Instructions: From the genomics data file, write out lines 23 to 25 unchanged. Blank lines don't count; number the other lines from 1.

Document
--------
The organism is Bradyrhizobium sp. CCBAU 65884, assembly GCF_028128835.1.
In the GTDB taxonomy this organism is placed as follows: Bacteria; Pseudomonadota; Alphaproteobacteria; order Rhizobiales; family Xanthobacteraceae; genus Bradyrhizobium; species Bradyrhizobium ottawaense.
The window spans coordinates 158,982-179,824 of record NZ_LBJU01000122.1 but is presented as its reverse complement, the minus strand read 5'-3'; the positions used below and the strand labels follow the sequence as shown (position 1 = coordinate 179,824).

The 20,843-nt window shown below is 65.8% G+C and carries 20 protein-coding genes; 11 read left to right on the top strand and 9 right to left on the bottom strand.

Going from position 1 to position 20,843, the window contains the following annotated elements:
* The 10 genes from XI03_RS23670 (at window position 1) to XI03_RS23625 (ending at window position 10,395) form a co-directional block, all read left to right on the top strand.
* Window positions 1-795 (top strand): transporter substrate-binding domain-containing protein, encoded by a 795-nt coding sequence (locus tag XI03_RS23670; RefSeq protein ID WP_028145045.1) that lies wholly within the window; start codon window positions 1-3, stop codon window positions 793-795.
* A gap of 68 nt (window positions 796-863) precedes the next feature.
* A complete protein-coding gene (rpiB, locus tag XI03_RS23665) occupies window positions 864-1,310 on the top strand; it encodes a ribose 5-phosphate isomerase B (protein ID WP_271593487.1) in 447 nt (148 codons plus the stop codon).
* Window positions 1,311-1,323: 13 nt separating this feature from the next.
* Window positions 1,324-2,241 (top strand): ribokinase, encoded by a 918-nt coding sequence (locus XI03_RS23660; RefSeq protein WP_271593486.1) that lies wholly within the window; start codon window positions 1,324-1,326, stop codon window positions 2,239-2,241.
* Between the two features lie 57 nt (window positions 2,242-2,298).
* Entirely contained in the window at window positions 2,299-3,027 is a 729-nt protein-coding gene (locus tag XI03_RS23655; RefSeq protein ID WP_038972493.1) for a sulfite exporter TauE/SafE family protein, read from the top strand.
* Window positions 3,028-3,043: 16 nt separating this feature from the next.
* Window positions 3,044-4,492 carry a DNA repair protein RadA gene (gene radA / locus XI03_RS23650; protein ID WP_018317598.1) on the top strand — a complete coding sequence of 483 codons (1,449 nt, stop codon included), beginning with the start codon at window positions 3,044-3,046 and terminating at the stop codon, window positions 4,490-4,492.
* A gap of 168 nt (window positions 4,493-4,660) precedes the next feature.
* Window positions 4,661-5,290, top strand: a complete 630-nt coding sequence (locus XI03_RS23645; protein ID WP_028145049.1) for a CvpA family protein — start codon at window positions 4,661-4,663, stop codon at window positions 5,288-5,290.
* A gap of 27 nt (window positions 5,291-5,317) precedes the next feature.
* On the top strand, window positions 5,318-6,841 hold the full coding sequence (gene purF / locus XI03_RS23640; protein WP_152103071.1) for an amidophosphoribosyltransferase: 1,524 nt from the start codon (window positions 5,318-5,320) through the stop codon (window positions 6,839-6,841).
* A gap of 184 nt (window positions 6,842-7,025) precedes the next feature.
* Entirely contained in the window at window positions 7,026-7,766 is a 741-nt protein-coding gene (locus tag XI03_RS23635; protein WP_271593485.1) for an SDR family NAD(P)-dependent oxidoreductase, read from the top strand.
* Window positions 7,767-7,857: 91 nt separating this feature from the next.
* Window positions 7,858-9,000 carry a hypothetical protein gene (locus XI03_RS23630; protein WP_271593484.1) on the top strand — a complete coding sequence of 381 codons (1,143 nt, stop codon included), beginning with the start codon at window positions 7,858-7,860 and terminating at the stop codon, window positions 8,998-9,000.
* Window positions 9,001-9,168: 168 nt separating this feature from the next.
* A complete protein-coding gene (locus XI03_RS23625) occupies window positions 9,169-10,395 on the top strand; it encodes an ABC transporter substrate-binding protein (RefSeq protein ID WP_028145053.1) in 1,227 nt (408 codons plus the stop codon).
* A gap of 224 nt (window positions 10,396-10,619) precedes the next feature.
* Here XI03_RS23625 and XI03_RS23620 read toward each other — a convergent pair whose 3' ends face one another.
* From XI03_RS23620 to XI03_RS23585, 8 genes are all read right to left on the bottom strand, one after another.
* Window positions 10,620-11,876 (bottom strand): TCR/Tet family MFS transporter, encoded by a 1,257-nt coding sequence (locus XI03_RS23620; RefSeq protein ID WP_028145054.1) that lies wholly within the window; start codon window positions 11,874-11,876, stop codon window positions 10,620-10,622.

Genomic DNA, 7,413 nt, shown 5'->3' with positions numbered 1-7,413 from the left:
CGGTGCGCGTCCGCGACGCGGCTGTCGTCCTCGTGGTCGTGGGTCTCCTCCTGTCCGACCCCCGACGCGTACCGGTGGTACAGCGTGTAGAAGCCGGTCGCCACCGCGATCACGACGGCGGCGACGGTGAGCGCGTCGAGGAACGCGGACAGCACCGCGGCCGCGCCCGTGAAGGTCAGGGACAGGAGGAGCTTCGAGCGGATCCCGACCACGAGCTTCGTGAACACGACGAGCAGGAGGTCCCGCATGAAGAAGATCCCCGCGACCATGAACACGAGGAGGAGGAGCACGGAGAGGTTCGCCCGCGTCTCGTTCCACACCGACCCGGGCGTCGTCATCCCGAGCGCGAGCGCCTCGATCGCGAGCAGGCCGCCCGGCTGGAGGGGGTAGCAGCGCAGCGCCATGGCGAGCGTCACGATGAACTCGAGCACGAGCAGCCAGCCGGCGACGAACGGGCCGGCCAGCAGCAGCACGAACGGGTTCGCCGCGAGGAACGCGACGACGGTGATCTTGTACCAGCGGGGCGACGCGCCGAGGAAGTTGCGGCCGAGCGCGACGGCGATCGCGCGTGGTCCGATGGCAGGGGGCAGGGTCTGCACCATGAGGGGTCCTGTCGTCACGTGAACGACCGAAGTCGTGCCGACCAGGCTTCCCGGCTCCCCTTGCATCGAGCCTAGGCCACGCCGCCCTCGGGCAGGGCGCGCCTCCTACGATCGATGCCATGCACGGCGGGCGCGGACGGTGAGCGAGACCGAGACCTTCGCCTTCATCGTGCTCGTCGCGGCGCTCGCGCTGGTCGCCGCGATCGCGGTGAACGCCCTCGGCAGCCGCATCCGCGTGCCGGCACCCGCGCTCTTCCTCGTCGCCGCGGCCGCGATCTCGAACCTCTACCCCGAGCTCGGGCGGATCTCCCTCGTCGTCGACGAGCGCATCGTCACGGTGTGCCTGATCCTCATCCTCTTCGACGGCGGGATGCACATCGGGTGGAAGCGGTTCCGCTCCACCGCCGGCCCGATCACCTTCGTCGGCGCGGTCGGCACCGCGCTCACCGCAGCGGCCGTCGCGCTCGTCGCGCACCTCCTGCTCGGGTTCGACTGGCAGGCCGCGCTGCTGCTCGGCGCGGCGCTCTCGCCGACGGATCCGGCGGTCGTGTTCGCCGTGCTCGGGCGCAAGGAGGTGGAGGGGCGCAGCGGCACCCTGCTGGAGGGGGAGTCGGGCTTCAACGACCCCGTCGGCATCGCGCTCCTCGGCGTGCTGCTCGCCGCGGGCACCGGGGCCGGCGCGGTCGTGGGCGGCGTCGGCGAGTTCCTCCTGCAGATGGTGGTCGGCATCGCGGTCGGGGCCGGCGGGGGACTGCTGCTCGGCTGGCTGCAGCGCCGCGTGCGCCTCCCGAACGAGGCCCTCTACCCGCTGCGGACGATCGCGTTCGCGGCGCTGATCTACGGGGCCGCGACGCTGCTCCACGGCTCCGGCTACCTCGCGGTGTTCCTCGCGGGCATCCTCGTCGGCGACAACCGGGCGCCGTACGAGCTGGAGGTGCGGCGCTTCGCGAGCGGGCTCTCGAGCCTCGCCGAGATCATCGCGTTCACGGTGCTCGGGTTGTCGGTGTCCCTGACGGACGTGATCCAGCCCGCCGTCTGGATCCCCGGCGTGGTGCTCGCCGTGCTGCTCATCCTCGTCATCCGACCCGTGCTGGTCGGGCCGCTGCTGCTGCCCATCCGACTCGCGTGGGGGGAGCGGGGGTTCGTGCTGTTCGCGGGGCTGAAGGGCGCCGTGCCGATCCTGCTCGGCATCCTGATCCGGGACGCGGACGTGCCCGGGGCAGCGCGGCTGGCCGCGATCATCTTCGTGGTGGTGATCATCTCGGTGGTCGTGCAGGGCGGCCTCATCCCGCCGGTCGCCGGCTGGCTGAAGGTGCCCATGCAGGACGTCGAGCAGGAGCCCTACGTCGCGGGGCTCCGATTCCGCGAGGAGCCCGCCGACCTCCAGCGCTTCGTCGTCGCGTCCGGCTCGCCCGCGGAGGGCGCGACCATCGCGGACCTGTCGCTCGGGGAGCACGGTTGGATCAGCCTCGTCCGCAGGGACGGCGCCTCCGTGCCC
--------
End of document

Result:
* Window positions 7,858-9,000 carry a hypothetical protein gene (locus XI03_RS23630; protein WP_271593484.1) on the top strand — a complete coding sequence of 381 codons (1,143 nt, stop codon included), beginning with the start codon at window positions 7,858-7,860 and terminating at the stop codon, window positions 8,998-9,000.
* Window positions 9,001-9,168: 168 nt separating this feature from the next.
* A complete protein-coding gene (locus XI03_RS23625) occupies window positions 9,169-10,395 on the top strand; it encodes an ABC transporter substrate-binding protein (RefSeq protein ID WP_028145053.1) in 1,227 nt (408 codons plus the stop codon).